Document water quality and weather related data.

  • Data Analysis, 9%

    Provide data analysis and technical support for waste water monitoring compliance.

  • Water Chemistry, 6%

    Performed water chemistry to determine element levels present in the water.

  • Environmental Compliance, 5%

    Performed tests for total suspended solids (TSS), ammonia levels, and mercury presence, for environmental compliance.

  • PH Levels, 5%

    Take samples of the water in the various pools and test them for chlorine, and PH levels.

Some of the skills we found on water quality analyst resumes included "laboratory equipment," "water quality," and "data analysis." We have detailed the most important water quality analyst responsibilities below.

  • Another skill that is quite popular among water quality analysts is analytical skills. This skill is very critical to fulfilling every day responsibilities as is shown in this example from a water quality analyst resume: "environmental science and protection technicians must carry out a wide range of laboratory and field tests, and their results must be accurate and precise." This example from a resume shows how this skill is used: "water quality analysis, part laboratory analysis of water samples and part data analysis and data input. "
  • In order for certain water quality analyst responsibilities to be completed, the job requires the skill "communication skills." According to a water quality analyst resume, "environmental science and protection technicians must have good listening and writing skills, because they must follow precise directions for sample collection and communicate their results effectively in written reports" As an example, this snippet was taken directly from a resume about how this skill applies: "manage internal communications and provide assistance to business units and internal departments with messaging to colleagues. "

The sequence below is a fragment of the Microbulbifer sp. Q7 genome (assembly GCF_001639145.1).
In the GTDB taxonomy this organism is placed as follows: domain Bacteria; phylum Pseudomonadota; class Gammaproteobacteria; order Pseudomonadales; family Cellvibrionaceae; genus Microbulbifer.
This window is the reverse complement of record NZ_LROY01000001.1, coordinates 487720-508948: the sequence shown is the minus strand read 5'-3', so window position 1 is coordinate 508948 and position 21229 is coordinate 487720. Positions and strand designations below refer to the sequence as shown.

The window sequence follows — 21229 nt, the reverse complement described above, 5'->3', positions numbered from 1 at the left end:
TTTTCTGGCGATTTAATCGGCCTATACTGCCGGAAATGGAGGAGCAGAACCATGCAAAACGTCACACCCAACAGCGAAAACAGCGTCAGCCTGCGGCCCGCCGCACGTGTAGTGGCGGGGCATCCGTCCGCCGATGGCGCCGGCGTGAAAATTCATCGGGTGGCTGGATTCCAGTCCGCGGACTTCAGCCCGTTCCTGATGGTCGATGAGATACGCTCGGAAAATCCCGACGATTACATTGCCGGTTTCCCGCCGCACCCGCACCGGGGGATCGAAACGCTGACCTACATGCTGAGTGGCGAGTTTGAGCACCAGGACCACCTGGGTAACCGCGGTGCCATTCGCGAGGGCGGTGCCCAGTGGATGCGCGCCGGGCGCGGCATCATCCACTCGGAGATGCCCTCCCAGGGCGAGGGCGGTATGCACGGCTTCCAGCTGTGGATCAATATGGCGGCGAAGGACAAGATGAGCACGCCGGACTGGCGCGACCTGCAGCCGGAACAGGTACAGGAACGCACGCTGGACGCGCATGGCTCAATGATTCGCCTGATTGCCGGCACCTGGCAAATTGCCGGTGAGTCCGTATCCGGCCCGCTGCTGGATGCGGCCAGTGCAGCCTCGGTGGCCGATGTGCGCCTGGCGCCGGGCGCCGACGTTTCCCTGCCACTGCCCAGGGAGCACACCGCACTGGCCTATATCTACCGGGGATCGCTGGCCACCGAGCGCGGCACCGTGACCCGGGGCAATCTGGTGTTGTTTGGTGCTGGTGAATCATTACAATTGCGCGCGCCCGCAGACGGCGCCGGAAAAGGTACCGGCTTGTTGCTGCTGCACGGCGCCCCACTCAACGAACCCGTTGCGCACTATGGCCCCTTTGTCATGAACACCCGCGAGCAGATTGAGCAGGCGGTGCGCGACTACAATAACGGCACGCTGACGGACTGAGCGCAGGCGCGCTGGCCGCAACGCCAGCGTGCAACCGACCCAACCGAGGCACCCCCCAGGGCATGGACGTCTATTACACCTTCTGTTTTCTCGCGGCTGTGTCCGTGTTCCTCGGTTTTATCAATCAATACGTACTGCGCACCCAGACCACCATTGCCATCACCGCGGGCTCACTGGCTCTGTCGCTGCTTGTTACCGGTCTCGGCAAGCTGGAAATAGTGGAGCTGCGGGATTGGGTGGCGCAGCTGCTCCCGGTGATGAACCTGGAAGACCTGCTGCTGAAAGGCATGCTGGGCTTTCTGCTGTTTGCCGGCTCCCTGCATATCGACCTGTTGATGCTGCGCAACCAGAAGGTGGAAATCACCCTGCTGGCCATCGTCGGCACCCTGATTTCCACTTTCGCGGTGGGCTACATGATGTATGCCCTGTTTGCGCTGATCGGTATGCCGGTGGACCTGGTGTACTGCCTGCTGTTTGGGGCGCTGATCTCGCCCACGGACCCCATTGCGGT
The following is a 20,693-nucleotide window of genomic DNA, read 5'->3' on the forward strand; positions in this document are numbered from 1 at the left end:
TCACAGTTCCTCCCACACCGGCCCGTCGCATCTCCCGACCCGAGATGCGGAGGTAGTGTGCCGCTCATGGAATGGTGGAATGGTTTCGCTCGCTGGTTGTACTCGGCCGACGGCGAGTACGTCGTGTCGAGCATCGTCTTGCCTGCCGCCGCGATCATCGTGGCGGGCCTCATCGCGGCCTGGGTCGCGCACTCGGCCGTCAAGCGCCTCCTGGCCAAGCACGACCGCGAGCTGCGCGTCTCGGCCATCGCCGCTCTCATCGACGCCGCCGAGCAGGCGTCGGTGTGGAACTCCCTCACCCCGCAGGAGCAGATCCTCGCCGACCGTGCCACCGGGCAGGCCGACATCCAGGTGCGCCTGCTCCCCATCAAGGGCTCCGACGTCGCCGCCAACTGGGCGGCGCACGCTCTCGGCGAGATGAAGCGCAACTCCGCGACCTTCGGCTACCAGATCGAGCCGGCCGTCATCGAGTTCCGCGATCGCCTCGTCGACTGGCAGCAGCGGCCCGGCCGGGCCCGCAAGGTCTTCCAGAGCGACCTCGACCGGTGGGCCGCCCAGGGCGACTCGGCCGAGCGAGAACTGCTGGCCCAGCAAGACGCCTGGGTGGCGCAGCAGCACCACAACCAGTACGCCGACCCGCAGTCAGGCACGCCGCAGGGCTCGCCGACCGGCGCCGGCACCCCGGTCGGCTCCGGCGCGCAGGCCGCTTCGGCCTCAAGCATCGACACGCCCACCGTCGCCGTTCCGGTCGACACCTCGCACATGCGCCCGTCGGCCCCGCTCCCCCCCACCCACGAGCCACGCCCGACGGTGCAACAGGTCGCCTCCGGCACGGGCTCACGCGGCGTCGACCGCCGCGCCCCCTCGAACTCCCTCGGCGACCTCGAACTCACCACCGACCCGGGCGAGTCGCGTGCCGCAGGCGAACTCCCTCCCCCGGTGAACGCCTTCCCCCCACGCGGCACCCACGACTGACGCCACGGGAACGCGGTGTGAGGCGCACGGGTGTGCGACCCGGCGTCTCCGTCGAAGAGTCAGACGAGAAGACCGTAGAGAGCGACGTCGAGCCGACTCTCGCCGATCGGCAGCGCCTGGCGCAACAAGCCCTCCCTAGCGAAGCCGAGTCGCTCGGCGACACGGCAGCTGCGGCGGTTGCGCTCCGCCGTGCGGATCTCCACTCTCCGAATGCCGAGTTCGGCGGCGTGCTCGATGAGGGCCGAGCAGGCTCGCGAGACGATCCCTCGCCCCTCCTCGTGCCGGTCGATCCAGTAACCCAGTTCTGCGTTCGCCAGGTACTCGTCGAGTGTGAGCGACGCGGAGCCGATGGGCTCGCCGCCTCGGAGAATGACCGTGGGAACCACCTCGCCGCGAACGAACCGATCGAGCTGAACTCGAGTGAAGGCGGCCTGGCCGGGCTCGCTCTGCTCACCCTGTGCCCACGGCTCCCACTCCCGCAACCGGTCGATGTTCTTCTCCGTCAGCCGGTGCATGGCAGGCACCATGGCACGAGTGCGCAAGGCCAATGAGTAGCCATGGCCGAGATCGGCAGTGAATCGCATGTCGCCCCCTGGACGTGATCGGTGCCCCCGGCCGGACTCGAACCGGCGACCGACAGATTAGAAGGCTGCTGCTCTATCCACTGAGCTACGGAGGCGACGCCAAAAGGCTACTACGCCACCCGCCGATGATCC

• As part of the water quality analyst description, you might find that one of the skills that might be helpful to the job is "interpersonal skills." A water quality analyst resume included this snippet: "environmental science and protection technicians need to work well and collaborate with others, because they often work with scientists and other technicians." This skill could be useful in this scenario: "applied interpersonal, analytical and computer skills to troubleshoot incoming problems and disbursed cases to the appropriate information systems team members. "
  • See the full list of water quality analyst skills.

    After discovering the most helpful skills, we moved onto what kind of education might be helpful in becoming a water quality analyst. We found that 73.2% of water quality analysts have graduated with a bachelor's degree and 14.4% of people in this position have earned their master's degrees. While most water quality analysts have a college degree, you may find it's also true that generally it's possible to be successful in this career with only a high school degree. In fact, our research shows that one out of every nine water quality analysts were not college graduates.

    Those water quality analysts who do attend college, typically earn either a biology degree or a environmental science degree. Less commonly earned degrees for water quality analysts include a chemistry degree or a ecology, population biology, and epidemiology degree.